That first episode from September 1966 was "Man Trap," an outer space monster story. I think more than a little of Star Trek was owed to the previous television series The Outer Limits (1963-1965). Both shows were known not only for science fiction but also for their monsters. Many of the actors and some of the props and other visual elements from The Outer Limits also appeared in Star Trek. I suppose that the people in charge decided to launch Star Trek with a story of a monster in order to grab viewers. The more cerebral episodes could wait. Of course, one of the beauties of television from the 1960s and '70s is that it worked on two levels: plenty of thrills for the kids and something to think about (including sexual situations) for the adults.

I have written before about the connection, however tenuous, between Weird Tales and Star Trek. You can read my article "Weird Tales and Star Trek" by clicking here. In that article I mentioned the writers who were in Weird Tales who also wrote for Star Trek. One was Robert Bloch, author of three episodes, one of which was called "Wolf in the Fold." "Wolf in the Fold" is from the second season and was broadcast on December 22, 1967. It concerns a serial killer who, as it turns out, has traveled through time and space to carry out his depredations. In one of his incarnations, he was Jack the Ripper. That plotline may have sounded familiar to readers of Weird Tales. Nearly a quarter century before, in the issue of July 1943, "The Unique Magazine" had published Bloch's story "Yours Truly, Jack the Ripper," which proved to be essentially the source for "Wolf in the Fold."

That's only one connection between Weird Tales and Star Trek. Another, or I guess I should say a similarity between the two, is that both have survived their own demise many times over (like Bloch's Jack the Ripper). Weird Tales is currently defunct. I imagine it will be back. As for Star Trek: the original run came to an end on September 2, 1969, as I mentioned. Fans must have been in despair, but less than a week later, on September 8, 1967, the show went into syndication, and so today is a double anniversary of beginnings. So Happy Anniversary, Star Trek! Now we can look forward to the Diamond Jubilee--or maybe we should call it the Dilithium Jubilee--twenty-five years hence.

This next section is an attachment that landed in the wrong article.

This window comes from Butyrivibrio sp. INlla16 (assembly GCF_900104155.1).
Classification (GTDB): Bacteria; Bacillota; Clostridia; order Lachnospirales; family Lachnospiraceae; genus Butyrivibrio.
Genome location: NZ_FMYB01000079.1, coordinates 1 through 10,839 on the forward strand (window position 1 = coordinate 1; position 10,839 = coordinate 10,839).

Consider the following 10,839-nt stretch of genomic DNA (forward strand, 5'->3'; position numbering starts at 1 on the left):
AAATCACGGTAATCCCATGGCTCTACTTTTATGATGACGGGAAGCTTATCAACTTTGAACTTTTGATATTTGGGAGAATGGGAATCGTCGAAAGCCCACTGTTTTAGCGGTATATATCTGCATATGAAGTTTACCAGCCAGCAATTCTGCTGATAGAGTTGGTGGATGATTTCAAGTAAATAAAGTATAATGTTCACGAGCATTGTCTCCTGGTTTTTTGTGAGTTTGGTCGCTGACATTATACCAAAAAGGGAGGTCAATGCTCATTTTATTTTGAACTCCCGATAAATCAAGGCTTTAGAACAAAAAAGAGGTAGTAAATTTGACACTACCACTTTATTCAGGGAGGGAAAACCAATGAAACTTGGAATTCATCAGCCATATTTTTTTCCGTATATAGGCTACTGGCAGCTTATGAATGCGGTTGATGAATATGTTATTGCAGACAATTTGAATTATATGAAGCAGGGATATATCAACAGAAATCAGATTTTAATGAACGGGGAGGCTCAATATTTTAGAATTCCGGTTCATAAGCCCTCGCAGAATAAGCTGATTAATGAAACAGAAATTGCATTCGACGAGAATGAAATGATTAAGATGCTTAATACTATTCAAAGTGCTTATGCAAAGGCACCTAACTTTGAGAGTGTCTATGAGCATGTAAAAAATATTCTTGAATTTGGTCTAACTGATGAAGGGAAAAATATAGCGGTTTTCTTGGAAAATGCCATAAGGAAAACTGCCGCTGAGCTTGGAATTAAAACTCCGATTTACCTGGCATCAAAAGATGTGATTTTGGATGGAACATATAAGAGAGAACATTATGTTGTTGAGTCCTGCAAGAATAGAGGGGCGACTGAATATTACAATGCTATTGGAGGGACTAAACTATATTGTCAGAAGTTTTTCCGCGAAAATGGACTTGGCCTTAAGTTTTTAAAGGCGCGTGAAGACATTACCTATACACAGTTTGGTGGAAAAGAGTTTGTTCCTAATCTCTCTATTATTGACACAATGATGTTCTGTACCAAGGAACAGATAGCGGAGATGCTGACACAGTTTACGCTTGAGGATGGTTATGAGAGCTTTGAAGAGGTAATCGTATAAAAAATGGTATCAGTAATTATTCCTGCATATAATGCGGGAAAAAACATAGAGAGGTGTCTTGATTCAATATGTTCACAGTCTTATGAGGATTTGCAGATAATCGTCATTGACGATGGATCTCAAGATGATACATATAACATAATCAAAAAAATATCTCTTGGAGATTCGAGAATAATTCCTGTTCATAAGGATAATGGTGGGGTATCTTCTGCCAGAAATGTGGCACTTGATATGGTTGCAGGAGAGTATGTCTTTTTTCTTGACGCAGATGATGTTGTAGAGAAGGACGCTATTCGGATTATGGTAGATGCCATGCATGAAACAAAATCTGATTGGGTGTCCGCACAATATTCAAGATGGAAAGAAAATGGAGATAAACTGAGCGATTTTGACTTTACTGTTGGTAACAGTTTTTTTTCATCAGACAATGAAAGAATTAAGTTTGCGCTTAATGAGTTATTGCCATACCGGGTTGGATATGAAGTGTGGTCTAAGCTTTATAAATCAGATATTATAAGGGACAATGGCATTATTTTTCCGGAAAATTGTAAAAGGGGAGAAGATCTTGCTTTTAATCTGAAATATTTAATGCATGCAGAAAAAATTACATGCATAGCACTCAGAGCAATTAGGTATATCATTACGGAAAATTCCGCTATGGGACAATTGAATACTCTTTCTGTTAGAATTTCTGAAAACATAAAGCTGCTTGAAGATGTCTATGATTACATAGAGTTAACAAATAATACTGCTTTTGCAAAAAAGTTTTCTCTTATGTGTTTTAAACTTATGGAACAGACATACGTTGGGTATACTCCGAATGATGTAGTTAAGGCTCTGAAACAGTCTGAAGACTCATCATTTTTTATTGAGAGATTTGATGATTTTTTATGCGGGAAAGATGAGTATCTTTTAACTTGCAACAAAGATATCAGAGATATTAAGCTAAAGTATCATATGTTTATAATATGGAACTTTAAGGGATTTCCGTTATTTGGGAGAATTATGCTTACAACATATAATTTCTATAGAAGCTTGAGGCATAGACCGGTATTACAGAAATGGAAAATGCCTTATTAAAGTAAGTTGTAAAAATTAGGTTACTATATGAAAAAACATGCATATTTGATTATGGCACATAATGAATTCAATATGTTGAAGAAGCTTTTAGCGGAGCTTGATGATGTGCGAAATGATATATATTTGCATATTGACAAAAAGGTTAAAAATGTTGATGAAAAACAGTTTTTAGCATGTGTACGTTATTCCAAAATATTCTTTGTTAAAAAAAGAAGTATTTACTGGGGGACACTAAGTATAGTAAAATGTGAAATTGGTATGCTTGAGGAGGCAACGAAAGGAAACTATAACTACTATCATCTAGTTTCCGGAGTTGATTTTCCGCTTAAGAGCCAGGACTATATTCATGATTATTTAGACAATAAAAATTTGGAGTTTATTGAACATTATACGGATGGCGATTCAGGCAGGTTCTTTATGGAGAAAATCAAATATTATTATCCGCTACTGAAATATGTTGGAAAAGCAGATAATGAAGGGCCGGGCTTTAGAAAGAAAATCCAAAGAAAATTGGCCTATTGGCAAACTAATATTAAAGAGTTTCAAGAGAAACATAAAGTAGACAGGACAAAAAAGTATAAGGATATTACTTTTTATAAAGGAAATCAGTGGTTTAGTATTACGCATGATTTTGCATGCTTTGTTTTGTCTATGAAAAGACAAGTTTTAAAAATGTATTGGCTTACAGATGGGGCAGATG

Text copyright 2016 Terence E. Hanley

Monday, August 29, 2016

More on Boris Dolgoff . . . But Only a Little

I attacked the problem of Boris Dolgov from a different angle and found one tantalizing piece of information. In a telephone directory of New York City from 1957, there is the following listing:

Boris Dolgoff, 630 East 14th Street, Manhattan

That address is in the East Village, a place for artists, musicians, students, and bohemians. Could that be the artist for Weird Tales? There were other Dolgov families in New York City in the early twentieth century. Maybe Boris was from one of them.

Dolgov appears to be a somewhat common name. The Dolgovs in America may have come from Belarus or surrounding areas of the old Russian empire. The name, if Google Translate is correct, means debts. Fitting for an artist.

Copyright 2016 Terence E. Hanley

Saturday, August 27, 2016

Boris Dolgov (?-?)

Artist
Born ?
Died ?

Boris Dolgov did not exist. The man who bore that name may have existed, but there never was a man in the United States with that name until 1956, too late for Weird Tales. At least that's what public records say. Search for Boris Dolgov or Dolgoff or Dolgova or Dolkoff or any other permutation you can think of and you're likely to come up empty . . . except for a Russian-American farmer who now lies buried in a Jewish cemetery in Washington State.

It seems likely to me that Boris Dolgov was the assumed name of a man who, for whatever reason, wanted to remain or was satisfied to remain unknown. He was friends with the artist and writer Hannes Bok. They sometimes collaborated, signing their joint work "Dolbokov." Dolgov had his first interior illustration in the genres of fantasy and science fiction in Science Fiction Quarterly for Summer 1941. His first illustration for Weird Tales followed in September of that year. His last came thirteen years later, in July 1954, the penultimate issue of "The Unique Magazine." In between, Dolgov created dozens of interior illustrations and five covers for Weird Tales. His only known book cover was for Destination: Universe! by A.E. van Vogt, published in 1952. After 1954, he disappeared forever.